When the shade tree came down [scroll downward for that melancholy post] and the garage wall had to be dug out and rebuilt, the other sad casualty was my stone bench, mossy and modestly grand, which had sat in the shade, hard by said garage.
The front-end loader scooped up the boulders, scrambled them in its maw, and dumped them out to the side of the flowerbed. I am glad I was not present to see this; my poor lil' heart would have been rent in twain. [Wow, really am warming up to the frilly-writing I get to use in this post...!] When I returned to see the situation mid-job, and to visit the two-ton tree stump, there was the sorry pile of my pretty rocks, in ruin. But, wait a second. There was no Santa Claus, no Easter Bunny---the stone bench had had a heart of cement blocks! Inside my bench wasn't more of the poetic moss-covered yumminess that I loved! My bench had a heart of cement, straight edged, manufactured by humans. Yuck! I was genuinely taken aback. In seconds, though, my disillusionment receded; of course
the center was of sturdy cement blocks, stacked to give it stability. Of course, of course....
So the winter passed, with the rubble of stones sprawled about, waiting for--what? I didn't really know what to do with them. The glum mood I was in when I left the property for the year, "I'll never garden here again," may have had as much to do with the diminishing seasonal light as the funk I had going on due to the destruction around the back yard.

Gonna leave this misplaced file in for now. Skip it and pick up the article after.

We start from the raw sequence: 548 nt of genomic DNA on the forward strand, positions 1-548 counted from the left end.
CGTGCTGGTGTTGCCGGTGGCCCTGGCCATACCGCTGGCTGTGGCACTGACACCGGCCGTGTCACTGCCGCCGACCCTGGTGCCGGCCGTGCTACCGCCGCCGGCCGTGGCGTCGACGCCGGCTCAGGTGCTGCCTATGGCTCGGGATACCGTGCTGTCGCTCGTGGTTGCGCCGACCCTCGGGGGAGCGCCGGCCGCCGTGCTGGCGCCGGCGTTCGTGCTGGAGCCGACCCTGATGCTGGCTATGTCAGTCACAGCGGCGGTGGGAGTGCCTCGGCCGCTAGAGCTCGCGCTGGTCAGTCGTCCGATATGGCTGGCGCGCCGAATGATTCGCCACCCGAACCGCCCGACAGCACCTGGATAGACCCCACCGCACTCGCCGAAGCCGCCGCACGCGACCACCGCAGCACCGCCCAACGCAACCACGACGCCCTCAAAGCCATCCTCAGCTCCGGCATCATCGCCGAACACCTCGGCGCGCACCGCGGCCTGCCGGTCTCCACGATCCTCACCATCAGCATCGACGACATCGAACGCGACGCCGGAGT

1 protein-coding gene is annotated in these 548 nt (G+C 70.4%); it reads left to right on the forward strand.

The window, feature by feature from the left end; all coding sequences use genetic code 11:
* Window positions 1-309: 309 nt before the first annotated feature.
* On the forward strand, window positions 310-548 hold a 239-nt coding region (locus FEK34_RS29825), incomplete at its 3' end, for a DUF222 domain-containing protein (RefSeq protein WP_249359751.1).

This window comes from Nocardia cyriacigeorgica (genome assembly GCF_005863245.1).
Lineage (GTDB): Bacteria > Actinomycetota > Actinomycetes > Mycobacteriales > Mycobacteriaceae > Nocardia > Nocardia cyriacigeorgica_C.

Amazingly, once again spring returned, and it was time to deal. I hauled my enslaved work-crew [my two closest relatives] onto the site to wrestle with this. Stack the mossy rocks randomly? Build a border around the flowerbed? How will I get rid of the cement blocks? Not needing any instant bookshelves, I could not think of another use for them.
My sibling-helper and I determined to soldier on, and re-build. Having just watched a lecture on stonewalling, we were inspired, so spent the day hauling the stones one by one to their new location, under the specimen tree I had tried to highlight on its high ground at the back of the mown lawn. My poor, neglected willow-leafed pear was miserably lopsided after I had been forced to lop off almost an entire half of its branches. Snow damage and no pruning over a decade took a toll, and now it was, to any but a loving eye, an eyesore. This sorry sight of a scraggletree might just like the company of ... a new stone bench!
It lives on, in new combination, with the same cement block heart, waiting for me to plant a green seat upon it. Kind of looks like a gravestone, but what the hell.
See pics immediately below for before, during and after.